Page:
This is still rather stunning to me too. Part of it was political. Planning for problems meant admitting that things might go less than perfectly. The offices/officials involved risked having their plans leak and becoming part of the political debate. So the need to ensure domestic support for the war meant downplaying potential problems, many of which materialized. However, it is still surprising to me that a professional military and bureaucracy did not push this more.
6. When it came to the actual invasion plans, Secretary of Defense played an overbearing role. What was his vision of the U.S. military, and how did that play out in Iraq?
Rumsfeld’s view seemed to be that the United States would go in and quickly topple Saddam, as indeed happened. However, he did not seem to focus on the post-war, and initially had a vision of a small U.S. footprint and quick handoff similar to what happened in Afghanistan. The initial muddle after Saddam fell made this impossible.
7. When the U.S. invasion turned into an occupation, which garnered resistance was the military ready for that kind of fight?
Initially the military was not ready to police Iraq and wage a counterinsurgency campaign. Part of it was a lack of political warning and support for these roles, but part of it was U.S. doctrine, which was focused on winning conventional wars, and had deemphasized counterinsurgency since the Vietnam days. So some commanders rose to the task, but many did not have the doctrine or training. It took grievous losses and setbacks to get the attention of top U.S. officials, but lower level commanders began learning and innovating quite early.
8. Paul Bremer and the Coalition Provisional Authority (CPA) have been roundly criticized for their strategy for rebuilding Iraq, and trying to create a democracy. What do you think were its worse mistakes?
The two obvious ones were massive deBaathification and disbanding the Iraqi army. Both had a logic to them. DeBaathification in particular was meant to reassure the Iraqi Shi’a that they should support the new order in Iraq. However, they both sent a message to local Sunni communities that they would be frozen out of power, even though with this was not Bremer’s intention. At a more practical level, these measures also released tens of thousands of armed young men into the country who proved a natural source of recruits for various insurgent organizations.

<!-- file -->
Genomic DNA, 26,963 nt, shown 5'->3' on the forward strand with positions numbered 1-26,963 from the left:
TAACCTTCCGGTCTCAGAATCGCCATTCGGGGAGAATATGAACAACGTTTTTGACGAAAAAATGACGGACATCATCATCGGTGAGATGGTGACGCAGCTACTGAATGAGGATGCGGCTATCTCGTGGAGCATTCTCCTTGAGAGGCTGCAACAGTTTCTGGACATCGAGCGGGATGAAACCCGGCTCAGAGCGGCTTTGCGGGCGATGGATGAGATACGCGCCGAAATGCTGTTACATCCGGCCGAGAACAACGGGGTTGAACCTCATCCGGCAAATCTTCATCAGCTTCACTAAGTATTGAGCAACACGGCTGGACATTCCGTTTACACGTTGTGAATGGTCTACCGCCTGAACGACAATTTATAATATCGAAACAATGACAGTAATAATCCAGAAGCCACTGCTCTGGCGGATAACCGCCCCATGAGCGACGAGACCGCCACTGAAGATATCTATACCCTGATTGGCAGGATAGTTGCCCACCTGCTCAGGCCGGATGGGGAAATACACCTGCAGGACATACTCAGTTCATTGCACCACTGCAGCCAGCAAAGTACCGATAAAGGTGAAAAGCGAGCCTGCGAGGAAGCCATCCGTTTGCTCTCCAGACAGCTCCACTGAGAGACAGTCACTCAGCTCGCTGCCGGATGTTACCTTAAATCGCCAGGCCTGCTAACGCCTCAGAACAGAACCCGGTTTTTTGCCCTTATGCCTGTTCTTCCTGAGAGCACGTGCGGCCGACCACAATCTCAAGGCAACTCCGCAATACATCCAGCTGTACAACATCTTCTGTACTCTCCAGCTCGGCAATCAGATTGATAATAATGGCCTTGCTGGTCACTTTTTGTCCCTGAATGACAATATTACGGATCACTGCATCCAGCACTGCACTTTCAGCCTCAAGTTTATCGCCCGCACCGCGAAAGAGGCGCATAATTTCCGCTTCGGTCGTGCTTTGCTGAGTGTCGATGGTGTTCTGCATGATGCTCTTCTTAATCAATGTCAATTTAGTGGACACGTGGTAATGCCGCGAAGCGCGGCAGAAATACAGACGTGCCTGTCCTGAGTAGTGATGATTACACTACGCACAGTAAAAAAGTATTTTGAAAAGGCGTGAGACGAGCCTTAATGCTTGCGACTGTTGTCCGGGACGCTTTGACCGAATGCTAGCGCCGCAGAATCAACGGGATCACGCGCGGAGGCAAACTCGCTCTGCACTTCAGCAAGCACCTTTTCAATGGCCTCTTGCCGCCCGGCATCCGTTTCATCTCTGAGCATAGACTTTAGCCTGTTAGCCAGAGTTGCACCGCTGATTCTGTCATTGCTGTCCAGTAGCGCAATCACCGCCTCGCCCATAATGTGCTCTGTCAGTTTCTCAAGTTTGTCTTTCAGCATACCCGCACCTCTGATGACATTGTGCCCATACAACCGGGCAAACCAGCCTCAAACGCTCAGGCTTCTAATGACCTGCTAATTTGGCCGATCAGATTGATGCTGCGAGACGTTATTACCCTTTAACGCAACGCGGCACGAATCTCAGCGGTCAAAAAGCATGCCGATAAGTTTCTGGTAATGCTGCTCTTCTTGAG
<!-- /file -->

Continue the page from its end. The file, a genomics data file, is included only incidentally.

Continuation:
9. Your argument was that the U.S. could have made several different decisions in each one of these situations, such as listening to General Eric Shinseki and sending in a larger invasion force, but that the U.S. would have still run into problems, because of its structural problems. Could you explain what you meant?
Because the U.S. military did not have a policing/COIN doctrine, more troops would not have always been better. Some U.S. units used massive firepower or other approaches that initially made the problem worse, not better. In addition, a larger force would have sent a message that the U.S. presence would endure, as indeed it did, and thus anger Iraqi nationalists and alarm the country’s neighbors.
All that said, more troops would have been better.
10. Finally, do you think that the U.S. learned from the difficulties it faced in Iraq or have the institutions and the Obama administration just tried to forget about the war?
I think the Obama administration’s lesson is straightforward: try to avoid putting large numbers of ground troops anywhere, but particularly the Middle East. So in Libya it was air only, and in Syria even less. This is not a bad lesson, but I worry it is a bit too knee-jerk and has at times led to the United States to miss opportunities.
Institutionally, the civilian side has not transformed how it does business in response to Iraq. The military has done better at institutionalizing counterinsurgency, but as budgets fall there will be a strong desire to reemphasize traditional platforms and doctrines.
Byman, Daniel, “An Autopsy of the Iraq Debacle: Policy Failure or Bridge Too Far?” Security Studies, October 2008